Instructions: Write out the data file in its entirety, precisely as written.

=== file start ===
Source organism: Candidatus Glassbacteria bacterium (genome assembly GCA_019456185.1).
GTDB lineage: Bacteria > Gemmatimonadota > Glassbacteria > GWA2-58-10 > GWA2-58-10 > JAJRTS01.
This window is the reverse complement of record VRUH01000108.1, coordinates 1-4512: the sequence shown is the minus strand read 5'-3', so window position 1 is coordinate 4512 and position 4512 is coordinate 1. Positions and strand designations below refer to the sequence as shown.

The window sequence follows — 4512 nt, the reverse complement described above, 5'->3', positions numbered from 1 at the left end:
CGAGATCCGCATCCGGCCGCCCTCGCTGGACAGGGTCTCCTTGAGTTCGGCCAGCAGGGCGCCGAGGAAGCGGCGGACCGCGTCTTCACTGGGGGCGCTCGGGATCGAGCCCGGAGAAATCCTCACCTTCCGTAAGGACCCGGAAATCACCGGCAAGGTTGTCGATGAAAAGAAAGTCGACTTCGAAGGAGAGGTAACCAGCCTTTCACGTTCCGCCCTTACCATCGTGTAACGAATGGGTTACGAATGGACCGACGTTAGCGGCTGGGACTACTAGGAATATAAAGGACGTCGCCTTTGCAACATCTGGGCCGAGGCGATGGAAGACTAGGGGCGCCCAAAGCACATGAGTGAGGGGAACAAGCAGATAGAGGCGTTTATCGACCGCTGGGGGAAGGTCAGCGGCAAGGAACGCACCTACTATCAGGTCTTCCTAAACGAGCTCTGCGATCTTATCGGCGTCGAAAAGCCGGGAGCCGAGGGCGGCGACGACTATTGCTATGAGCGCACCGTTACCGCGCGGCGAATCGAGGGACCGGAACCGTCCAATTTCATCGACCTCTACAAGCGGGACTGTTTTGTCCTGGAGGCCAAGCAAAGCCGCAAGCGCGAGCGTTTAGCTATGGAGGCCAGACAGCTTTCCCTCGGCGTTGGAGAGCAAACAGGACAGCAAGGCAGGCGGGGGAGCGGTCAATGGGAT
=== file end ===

Source organism: Candidatus Glassbacteria bacterium (genome assembly GCA_019456185.1).
GTDB lineage: Bacteria > Gemmatimonadota > Glassbacteria > GWA2-58-10 > GWA2-58-10 > JAJRTS01.
This window is the reverse complement of record VRUH01000108.1, coordinates 1-4512: the sequence shown is the minus strand read 5'-3', so window position 1 is coordinate 4512 and position 4512 is coordinate 1. Positions and strand designations below refer to the sequence as shown.

The window sequence follows — 4512 nt, the reverse complement described above, 5'->3', positions numbered from 1 at the left end:
CGAGATCCGCATCCGGCCGCCCTCGCTGGACAGGGTCTCCTTGAGTTCGGCCAGCAGGGCGCCGAGGAAGCGGCGGACCGCGTCTTCACTGGGGGCGCTCGGGATCGAGCCCGGAGAAATCCTCACCTTCCGTAAGGACCCGGAAATCACCGGCAAGGTTGTCGATGAAAAGAAAGTCGACTTCGAAGGAGAGGTAACCAGCCTTTCACGTTCCGCCCTTACCATCGTGTAACGAATGGGTTACGAATGGACCGACGTTAGCGGCTGGGACTACTAGGAATATAAAGGACGTCGCCTTTGCAACATCTGGGCCGAGGCGATGGAAGACTAGGGGCGCCCAAAGCACATGAGTGAGGGGAACAAGCAGATAGAGGCGTTTATCGACCGCTGGGGGAAGGTCAGCGGCAAGGAACGCACCTACTATCAGGTCTTCCTAAACGAGCTCTGCGATCTTATCGGCGTCGAAAAGCCGGGAGCCGAGGGCGGCGACGACTATTGCTATGAGCGCACCGTTACCGCGCGGCGAATCGAGGGACCGGAACCGTCCAATTTCATCGACCTCTACAAGCGGGACTGTTTTGTCCTGGAGGCCAAGCAAAGCCGCAAGCGCGAGCGTTTAGCTATGGAGGCCAGACAGCTTTCCCTCGGCGTTGGAGAGCAAACAGGACAGCAAGGCAGGCGGGGGAGCGGTCAATGGGAT